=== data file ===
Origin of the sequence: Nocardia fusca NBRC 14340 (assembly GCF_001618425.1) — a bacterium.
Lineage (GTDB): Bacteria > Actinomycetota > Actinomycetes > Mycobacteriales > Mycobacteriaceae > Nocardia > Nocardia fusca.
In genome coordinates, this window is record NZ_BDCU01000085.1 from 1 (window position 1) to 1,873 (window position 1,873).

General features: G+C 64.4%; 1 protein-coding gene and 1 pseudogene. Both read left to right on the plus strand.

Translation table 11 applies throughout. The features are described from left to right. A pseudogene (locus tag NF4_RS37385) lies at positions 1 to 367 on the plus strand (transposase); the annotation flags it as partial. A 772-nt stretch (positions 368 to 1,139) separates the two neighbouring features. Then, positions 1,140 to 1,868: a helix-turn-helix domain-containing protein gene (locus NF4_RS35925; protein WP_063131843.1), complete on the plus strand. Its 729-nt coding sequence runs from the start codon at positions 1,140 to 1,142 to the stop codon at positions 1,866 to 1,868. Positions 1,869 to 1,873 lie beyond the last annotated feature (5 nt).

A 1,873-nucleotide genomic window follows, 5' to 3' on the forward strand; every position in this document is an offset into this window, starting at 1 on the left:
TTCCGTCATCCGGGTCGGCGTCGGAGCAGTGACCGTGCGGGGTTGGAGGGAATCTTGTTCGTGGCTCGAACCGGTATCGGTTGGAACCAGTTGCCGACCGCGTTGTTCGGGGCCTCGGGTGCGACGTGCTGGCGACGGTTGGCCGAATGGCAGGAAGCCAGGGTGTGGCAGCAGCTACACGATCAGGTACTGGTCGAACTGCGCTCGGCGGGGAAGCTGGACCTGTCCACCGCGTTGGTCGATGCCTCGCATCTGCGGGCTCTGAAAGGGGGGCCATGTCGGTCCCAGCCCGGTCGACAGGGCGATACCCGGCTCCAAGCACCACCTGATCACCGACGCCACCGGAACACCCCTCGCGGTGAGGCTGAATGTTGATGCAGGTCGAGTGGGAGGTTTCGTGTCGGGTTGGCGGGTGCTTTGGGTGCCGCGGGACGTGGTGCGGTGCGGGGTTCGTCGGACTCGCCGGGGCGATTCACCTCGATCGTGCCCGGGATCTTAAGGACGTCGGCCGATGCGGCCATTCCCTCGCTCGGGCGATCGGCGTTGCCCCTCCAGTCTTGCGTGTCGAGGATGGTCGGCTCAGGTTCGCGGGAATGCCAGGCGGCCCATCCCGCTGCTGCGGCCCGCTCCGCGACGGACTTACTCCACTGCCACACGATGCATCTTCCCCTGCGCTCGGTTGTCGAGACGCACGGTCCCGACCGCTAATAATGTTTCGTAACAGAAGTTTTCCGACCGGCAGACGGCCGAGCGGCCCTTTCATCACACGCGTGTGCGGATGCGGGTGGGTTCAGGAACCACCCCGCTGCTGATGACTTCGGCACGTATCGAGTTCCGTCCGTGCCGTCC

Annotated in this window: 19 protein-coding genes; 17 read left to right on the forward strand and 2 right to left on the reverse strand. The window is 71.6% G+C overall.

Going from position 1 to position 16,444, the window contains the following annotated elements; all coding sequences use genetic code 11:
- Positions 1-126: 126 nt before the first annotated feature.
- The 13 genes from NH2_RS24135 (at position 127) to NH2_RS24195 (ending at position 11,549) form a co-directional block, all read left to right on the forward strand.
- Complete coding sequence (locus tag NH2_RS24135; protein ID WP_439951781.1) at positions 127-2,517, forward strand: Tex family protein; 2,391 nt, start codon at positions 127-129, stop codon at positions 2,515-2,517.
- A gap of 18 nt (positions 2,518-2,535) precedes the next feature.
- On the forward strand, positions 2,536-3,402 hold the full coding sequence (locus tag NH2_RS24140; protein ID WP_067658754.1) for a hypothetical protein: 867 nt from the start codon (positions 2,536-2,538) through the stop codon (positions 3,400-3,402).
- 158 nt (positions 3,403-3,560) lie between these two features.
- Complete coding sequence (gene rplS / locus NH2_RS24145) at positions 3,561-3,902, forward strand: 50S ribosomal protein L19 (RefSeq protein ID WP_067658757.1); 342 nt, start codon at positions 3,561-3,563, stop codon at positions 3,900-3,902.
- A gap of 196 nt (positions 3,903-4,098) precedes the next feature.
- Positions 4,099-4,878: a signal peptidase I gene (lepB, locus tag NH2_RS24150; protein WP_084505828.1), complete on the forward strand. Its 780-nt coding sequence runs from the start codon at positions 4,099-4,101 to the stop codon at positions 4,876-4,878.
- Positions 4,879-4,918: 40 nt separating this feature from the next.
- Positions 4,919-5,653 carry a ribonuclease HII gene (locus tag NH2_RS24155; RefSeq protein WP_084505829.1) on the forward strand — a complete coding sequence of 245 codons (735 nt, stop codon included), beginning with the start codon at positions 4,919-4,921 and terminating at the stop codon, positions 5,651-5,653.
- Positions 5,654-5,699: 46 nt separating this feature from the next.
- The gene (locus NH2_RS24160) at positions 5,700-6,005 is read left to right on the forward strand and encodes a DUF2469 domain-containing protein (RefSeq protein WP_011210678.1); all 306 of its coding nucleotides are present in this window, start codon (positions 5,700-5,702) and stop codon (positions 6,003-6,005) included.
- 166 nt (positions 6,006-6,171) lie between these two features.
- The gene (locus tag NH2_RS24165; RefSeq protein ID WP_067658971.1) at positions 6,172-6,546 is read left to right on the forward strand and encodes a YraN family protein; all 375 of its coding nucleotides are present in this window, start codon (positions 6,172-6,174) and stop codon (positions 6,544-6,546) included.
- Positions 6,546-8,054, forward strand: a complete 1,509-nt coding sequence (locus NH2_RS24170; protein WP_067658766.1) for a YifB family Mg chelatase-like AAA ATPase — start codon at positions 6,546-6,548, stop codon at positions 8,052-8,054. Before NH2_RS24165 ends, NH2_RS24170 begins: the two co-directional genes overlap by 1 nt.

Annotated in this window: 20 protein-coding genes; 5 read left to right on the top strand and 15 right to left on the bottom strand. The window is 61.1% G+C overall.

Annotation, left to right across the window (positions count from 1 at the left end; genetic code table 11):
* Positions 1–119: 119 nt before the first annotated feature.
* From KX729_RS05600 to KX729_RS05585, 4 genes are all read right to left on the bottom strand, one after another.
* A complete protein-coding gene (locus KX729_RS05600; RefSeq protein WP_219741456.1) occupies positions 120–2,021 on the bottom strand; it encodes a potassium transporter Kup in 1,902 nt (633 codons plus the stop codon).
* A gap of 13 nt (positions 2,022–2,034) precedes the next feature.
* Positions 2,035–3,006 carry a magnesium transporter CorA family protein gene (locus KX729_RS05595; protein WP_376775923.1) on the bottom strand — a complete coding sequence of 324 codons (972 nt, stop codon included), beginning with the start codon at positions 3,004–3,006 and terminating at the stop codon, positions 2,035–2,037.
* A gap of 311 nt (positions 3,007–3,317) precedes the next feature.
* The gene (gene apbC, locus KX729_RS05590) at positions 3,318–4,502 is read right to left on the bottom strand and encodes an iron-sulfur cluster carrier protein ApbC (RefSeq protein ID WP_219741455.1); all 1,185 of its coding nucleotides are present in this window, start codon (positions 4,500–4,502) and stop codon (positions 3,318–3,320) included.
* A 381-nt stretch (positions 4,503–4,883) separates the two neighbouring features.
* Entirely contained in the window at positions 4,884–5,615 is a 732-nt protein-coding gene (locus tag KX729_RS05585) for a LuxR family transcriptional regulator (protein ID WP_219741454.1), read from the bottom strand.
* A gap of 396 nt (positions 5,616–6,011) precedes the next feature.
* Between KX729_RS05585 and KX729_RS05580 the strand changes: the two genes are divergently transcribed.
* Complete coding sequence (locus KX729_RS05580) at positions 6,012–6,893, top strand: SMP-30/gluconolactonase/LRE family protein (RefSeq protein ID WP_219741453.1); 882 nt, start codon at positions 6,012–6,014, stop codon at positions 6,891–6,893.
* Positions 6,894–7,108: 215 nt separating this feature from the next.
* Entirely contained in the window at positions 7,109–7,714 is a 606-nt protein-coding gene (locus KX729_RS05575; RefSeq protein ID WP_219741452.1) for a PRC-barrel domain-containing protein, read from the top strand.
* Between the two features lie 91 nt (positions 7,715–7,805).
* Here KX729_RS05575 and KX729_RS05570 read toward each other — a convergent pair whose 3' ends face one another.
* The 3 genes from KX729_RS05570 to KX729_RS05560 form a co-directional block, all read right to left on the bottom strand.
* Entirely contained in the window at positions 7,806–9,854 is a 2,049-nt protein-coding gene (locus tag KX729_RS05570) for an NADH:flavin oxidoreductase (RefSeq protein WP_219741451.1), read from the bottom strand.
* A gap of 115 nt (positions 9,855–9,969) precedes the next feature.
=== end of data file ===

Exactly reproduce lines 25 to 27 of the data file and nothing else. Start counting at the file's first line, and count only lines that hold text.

- Positions 6,546-8,054, forward strand: a complete 1,509-nt coding sequence (locus NH2_RS24170; protein WP_067658766.1) for a YifB family Mg chelatase-like AAA ATPase — start codon at positions 6,546-6,548, stop codon at positions 8,052-8,054. Before NH2_RS24165 ends, NH2_RS24170 begins: the two co-directional genes overlap by 1 nt.

Annotated in this window: 20 protein-coding genes; 5 read left to right on the top strand and 15 right to left on the bottom strand. The window is 61.1% G+C overall.

Annotation, left to right across the window (positions count from 1 at the left end; genetic code table 11):